Jeden z domków na terenie ROD Jutrzenka Domek wykonany pod kierunkiem Iwo Borkowicza

The group, under the direction of Iwo Borkowicz, made the houses in ROD Jutrzenka

Photo: Dawid Majewski

The result was two similar houses resembling in shape two truncated and folded pyramids. In the lower part of the structure, the students placed entrances for the cats, and on top of the objects they added a color accent in the form of a red-painted seat. The shelters were made of insulated plywood and were point-founded on steel anchors. The second structure refers to the allotment houses of Jutrzenka and is a hanging object. Made of plywood, the structure, suspended from a triangular frame, can be attached to the trees on the plot. In addition, the authors painted it black to enhance the impression of the object floating above the ground.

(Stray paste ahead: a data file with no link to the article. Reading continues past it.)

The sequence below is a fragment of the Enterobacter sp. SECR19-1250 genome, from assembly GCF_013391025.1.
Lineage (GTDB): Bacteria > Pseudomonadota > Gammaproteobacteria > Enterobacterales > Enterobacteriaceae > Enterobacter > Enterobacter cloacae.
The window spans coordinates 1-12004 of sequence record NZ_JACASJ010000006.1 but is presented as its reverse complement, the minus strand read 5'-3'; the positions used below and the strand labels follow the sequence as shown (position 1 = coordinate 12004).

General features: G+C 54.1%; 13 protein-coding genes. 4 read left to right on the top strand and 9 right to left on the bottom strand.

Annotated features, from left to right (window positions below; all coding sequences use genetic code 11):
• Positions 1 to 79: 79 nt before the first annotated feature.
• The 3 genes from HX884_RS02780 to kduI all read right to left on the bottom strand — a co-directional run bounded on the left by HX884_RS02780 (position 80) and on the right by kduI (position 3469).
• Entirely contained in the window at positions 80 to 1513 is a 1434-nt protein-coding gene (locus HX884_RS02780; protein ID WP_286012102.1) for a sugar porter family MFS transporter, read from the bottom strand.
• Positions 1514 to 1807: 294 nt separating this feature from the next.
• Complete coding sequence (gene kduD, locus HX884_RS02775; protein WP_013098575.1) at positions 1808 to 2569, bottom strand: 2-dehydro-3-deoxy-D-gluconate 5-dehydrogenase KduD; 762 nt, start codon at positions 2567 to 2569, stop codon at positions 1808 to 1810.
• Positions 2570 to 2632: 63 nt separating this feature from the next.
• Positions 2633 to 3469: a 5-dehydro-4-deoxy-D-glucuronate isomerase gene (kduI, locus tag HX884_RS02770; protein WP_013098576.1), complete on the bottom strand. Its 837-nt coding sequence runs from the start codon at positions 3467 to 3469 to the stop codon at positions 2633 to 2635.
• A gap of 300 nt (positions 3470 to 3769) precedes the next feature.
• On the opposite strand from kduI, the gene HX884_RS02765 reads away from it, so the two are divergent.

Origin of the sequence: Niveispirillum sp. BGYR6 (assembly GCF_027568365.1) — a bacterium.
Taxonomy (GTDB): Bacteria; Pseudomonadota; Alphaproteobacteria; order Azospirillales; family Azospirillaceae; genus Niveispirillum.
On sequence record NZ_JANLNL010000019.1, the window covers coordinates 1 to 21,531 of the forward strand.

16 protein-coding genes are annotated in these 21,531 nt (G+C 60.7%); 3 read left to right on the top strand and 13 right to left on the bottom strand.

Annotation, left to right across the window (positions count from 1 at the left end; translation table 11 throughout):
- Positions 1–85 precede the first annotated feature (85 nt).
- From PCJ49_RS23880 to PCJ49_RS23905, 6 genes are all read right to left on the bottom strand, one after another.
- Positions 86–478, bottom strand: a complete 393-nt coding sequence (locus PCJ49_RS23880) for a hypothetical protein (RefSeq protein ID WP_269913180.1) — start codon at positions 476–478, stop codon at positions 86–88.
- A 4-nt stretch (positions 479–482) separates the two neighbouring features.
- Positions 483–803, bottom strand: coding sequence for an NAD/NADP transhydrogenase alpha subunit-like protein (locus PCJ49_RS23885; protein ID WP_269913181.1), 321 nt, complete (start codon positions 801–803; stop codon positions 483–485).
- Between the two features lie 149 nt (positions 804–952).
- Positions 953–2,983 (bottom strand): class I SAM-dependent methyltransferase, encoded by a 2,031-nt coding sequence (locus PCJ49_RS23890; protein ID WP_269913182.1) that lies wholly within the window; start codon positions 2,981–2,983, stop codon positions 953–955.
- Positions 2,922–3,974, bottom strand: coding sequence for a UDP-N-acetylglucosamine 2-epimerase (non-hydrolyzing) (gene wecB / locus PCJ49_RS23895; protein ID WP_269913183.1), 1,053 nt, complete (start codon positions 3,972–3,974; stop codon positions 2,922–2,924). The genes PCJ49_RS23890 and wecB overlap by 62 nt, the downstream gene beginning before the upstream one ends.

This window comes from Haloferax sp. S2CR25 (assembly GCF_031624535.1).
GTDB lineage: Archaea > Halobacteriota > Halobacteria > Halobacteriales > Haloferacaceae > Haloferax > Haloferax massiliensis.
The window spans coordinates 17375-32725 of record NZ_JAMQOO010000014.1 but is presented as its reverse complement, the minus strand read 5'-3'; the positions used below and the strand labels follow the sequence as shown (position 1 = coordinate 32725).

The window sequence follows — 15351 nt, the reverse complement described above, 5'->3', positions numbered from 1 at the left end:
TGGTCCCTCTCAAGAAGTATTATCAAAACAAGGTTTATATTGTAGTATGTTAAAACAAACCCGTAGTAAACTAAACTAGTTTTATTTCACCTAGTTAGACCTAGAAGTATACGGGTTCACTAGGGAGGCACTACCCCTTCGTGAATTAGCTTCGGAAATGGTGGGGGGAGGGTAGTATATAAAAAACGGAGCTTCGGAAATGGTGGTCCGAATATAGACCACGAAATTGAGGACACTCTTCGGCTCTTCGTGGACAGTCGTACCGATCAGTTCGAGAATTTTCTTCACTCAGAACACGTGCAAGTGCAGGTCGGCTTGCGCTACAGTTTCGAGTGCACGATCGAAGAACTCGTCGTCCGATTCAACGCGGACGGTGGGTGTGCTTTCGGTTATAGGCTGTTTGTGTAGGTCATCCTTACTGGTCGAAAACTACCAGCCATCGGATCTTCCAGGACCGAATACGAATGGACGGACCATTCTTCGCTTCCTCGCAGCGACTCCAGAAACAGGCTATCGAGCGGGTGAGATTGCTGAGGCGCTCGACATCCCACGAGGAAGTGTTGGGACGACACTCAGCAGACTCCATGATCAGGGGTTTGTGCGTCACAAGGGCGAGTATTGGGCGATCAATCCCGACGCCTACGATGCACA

Chatie ma kilka wejść

The hut has several entrances

Photo: Dawid Majewski

Cottages by the Allotment House

Another group consisting of: Selma Grein, Piotr Ignatowicz, Amna Kharcić, Szymon Martewicz, Aleksander Ludwinski, Tabea Wendenburg were led by architects from the Atelier Starzak Strebicki studio. The resulting Chatie project is a complex of three cottages located near the modernist building of the Allotment House. The name of the project is a combination of two words—Polish chata and French chat—meaning cat. The form proposed by the male and female students stems from their observation of the needs of cats and their feeders, and refers to the principles of universal design—flexibility, simplicity and intuitive use.

Grupa na prośbę działkowców stworzyła także stół / jadalnie dla kotów

The group, at the request of the allotment holders, also created a table / dining area for cats

Photo: Dawid Majewski

The use of natural materials, windbreaks, straw filling and rounded lines is intended to help animals adapt more quickly to their new dwelling. The group, at the request of the allotment holders, also created a table / dining room for cats matching the form of the proposed houses.

Schronienie w kształcie kota powstało pod kierunkiem social.form

The cat-shaped shelter was created under the direction of social.form

Photo: Dawid Majewski

shelter in the shape of a cat